Dear Brothers and Sisters is Christ,
Scoop, a contributor of this blog, has asked me to respond to a Thomistic philosopher’s critique of Amoris Laetitia in regard to my own comments made on the topic. Instead of being buried in the comment section of my last post, I thought it wise to post my comments for everyone to see for their edification. The article found on Lifesitenews is posted here in full: https://www.lifesitenews.com/news/amoris-laetitia-is-ambiguous-not-a-thomistic-document-filial-correction-sig
Fr. Thomas Crean writes:
“St. Thomas’ work is characterized by conciseness and clarity, whereas Amoris Laetitia is expansive, and, on certain key points, ambiguous – at least if we are to judge by the conflicting interpretations it has received. Again, a phrase such as “time is greater than space” is reminiscent not of St. Thomas but of a certain gnomic, metaphorical style of writing which St. Thomas criticized in the works of Plato.”
I would agree with this assessment, which is why I agree that Pope Francis needs to still clarify concerns within the document. When reading Weigel’s assessment of understanding philosophy as a prerequisite for good theology, it brought to mind that many give credence to Pope Francis’ scientific achievements, rather than his theological so it could be quite possible that Pope Francis is a poor philosopher. It could also be possible, as I’ve heard people comment on his demeanor, that he is a very prideful man. I suppose we should pray, in any case, for the humbling of the bishop of Rome. We also have to understand that Pope Francis wants a decentralized church, much like how the Orthodox operate with their patriarchs, maybe it would be prudent to criticize this maneuver of Pope Francis that allows an ambiguity of multiple Bishops’ interpretations as a context for decentralization of Church authority.
However, I’m always wary when we hold men’s opinions to the revelations of God—including Thomas Aquinas. For example, I’ve already stated in a previous post that I reject St. Thomas’ notion that the Incarnation is fitting rather than necessary in favor of St. Athanasius’ theology of non-contradiction. God cannot go back on word, the penalty of our sin must be death. So, in this manner, and to myself, St. Thomas cannot be an ultimate authority, he can be criticized, we must not fall for the fallacy of authority for any statements made by St. Thomas. Notwithstanding, I’m a great admirer of St. Thomas, as a patron of Matt Fradd’s Pint with Aquinas, and subscribe to St. Thomas’ Cosmological arguments.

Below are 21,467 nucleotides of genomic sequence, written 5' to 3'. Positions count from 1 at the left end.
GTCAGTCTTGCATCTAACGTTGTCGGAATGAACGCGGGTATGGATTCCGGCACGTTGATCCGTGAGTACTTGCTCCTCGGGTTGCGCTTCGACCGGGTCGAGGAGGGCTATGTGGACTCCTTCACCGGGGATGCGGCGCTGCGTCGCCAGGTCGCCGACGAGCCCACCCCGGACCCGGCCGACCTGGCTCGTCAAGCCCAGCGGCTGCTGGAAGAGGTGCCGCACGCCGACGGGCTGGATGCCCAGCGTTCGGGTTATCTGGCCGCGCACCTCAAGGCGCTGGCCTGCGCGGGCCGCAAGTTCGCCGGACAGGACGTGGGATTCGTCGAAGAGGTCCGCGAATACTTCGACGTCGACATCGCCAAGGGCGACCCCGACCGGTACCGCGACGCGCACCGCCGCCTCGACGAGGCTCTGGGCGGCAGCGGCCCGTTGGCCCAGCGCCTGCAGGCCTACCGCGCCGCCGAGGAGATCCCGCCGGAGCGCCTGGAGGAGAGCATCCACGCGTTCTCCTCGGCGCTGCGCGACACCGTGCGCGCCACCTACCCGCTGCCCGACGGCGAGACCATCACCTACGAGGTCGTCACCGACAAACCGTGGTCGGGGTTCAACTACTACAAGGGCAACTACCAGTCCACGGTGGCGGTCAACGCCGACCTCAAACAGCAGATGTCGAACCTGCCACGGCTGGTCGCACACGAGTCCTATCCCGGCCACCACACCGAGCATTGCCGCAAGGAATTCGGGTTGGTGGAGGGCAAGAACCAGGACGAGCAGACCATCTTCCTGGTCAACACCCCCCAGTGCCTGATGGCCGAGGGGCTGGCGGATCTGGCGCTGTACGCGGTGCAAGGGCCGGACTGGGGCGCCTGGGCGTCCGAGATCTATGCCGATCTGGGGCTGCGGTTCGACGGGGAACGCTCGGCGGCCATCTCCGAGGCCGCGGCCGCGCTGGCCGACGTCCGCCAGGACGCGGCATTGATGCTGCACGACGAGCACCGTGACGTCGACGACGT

Fr. Crean goes on:
“Paragraphs 102, 120, 123, 126-7, and 134 fall into this category. For example, they quote his remarks that marriage is the greatest of friendships, that there need be no limit to the growth of charity in this life, and that friendship involves considering another person as a being of great worth.
At other times, Amoris Laetitia quotes St. Thomas accurately, (but) less aptly or even misleadingly. Thus Paragraph 146 cites (him) in connection with the statement that: “A family is mature when the emotional life of its members becomes a form of sensitivity that neither stifles nor obscures great decisions and values, but rather follows each one’s freedom.
The reference is not apt, since in the passage cited, St. Thomas is not talking about families or great decisions, or even values or freedom. He is simply discussing whether the virtues co-exist with the moral virtues, and explaining that they sometime do and sometime don’t.”
I admit, as one schooled in the analysis of historical documents when documents quote passages out of context in an attempt to sway someone’s opinion in a particular direction, I’m usually very critical of said documents. If the document is misquoting St. Thomas then we must be wary of any further type of quotation of said document. Although St. Thomas’ quotation would have no bearing on my interpretation of Amores Laetitia on marriage, again, my interpretation could stand on its own merits according to the Catechism’s teaching on mortal sin and the Eucharist with Pope St. John Paul II’s magisterial teaching on the Catechism in FIDEI DEPOSITUM.
Okay, so that being said, sure I can fully admit whenever in college I found multiple errors, I would tell the professors I threw the book they required via the syllabus in the trash. My reply, “How can I believe anything the author writes when they’ve made multiple mistakes, without retractions or re-editions, it’s not worth my time when there are so many other books.” Most of the time, I just had to write papers why that particular author’s opinion isn’t credible. Should I do the same with Pope Francis? Well, on the one hand, if we’re to follow this path, it’s hard to scrap an entire Exhortation from the Bishop of Rome. Again, good Bishops such as Paprocki and Chaput, who may feel the same way, have taken authentic Catholic teaching and applied it to this ambiguity, and at this point with this pontificate with this much at stake, I still believe this to be a wise course of action.
So, I say for anyone to read this article, it’s enlightening on the topic, and yes, it appears the document gets St. Thomas very wrong, and the document should be held accountable for these errors. However, I’d argue, St. Thomas is not necessarily always right with his works, so examine every quotation supplied by Fr. Crean and ask, “how does this relate to mortal sin in accordance with the sacrament of marriage?”
As an aspiring historian, I have no problems with anyone saying to hell with any document that misquotes sources. In fact, I just emailed Catholic Answers about the constant misquoting of Martin Luther by Steve Ray because it makes Catholic apologetics look bad—they didn’t write back.
“Behold, I come to do your will, O God.”